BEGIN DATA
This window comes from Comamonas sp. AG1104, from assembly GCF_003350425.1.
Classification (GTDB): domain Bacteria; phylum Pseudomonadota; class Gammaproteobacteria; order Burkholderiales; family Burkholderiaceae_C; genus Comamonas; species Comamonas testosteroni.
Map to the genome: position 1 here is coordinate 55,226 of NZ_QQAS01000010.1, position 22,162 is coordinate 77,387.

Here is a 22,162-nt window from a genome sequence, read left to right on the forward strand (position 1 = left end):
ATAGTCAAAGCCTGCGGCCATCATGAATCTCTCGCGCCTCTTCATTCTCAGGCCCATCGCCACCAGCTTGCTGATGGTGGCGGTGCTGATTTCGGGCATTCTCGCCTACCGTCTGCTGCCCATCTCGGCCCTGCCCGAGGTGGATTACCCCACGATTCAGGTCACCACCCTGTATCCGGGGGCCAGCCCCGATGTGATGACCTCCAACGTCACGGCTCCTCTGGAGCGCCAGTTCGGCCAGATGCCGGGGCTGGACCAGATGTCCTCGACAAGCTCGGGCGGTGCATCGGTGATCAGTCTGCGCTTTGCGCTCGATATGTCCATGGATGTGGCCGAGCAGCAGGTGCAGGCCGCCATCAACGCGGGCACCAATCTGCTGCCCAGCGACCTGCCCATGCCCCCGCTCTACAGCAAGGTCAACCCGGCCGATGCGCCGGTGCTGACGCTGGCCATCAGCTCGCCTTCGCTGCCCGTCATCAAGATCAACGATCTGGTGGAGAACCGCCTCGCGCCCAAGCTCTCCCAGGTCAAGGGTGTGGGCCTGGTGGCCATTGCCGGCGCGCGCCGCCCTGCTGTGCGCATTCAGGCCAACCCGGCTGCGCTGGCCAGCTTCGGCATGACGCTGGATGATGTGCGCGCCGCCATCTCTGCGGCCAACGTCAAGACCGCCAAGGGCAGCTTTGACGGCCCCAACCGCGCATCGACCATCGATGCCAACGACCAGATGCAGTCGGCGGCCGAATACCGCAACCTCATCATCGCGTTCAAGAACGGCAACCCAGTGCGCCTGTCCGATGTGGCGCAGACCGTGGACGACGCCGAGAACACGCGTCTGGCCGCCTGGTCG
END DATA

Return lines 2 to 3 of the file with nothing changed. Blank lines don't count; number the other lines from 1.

Classification (GTDB): domain Bacteria; phylum Pseudomonadota; class Gammaproteobacteria; order Burkholderiales; family Burkholderiaceae_C; genus Comamonas; species Comamonas testosteroni.
Map to the genome: position 1 here is coordinate 55,226 of NZ_QQAS01000010.1, position 22,162 is coordinate 77,387.